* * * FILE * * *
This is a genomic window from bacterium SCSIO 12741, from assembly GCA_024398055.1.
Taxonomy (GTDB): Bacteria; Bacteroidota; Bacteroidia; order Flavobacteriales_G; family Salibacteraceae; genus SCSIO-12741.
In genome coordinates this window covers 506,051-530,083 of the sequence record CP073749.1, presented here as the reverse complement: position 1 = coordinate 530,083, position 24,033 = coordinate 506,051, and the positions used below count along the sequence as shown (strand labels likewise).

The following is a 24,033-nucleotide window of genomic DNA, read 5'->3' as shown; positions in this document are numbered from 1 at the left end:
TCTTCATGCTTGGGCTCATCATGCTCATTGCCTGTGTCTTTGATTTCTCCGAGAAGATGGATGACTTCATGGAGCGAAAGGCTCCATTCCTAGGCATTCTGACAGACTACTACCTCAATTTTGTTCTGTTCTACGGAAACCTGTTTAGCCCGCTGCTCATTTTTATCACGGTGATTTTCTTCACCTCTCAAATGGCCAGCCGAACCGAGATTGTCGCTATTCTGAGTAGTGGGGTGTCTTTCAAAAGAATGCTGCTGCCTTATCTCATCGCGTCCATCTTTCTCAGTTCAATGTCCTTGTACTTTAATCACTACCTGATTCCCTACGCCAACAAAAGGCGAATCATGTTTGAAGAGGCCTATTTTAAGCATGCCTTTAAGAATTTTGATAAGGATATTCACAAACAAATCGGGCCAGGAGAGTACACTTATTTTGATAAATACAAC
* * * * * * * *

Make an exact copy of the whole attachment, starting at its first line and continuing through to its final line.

This is a genomic window from bacterium SCSIO 12741, from assembly GCA_024398055.1.
Taxonomy (GTDB): Bacteria; Bacteroidota; Bacteroidia; order Flavobacteriales_G; family Salibacteraceae; genus SCSIO-12741.
In genome coordinates this window covers 506,051-530,083 of the sequence record CP073749.1, presented here as the reverse complement: position 1 = coordinate 530,083, position 24,033 = coordinate 506,051, and the positions used below count along the sequence as shown (strand labels likewise).

The following is a 24,033-nucleotide window of genomic DNA, read 5'->3' as shown; positions in this document are numbered from 1 at the left end:
TCTTCATGCTTGGGCTCATCATGCTCATTGCCTGTGTCTTTGATTTCTCCGAGAAGATGGATGACTTCATGGAGCGAAAGGCTCCATTCCTAGGCATTCTGACAGACTACTACCTCAATTTTGTTCTGTTCTACGGAAACCTGTTTAGCCCGCTGCTCATTTTTATCACGGTGATTTTCTTCACCTCTCAAATGGCCAGCCGAACCGAGATTGTCGCTATTCTGAGTAGTGGGGTGTCTTTCAAAAGAATGCTGCTGCCTTATCTCATCGCGTCCATCTTTCTCAGTTCAATGTCCTTGTACTTTAATCACTACCTGATTCCCTACGCCAACAAAAGGCGAATCATGTTTGAAGAGGCCTATTTTAAGCATGCCTTTAAGAATTTTGATAAGGATATTCACAAACAAATCGGGCCAGGAGAGTACACTTATTTTGATAAATACAAC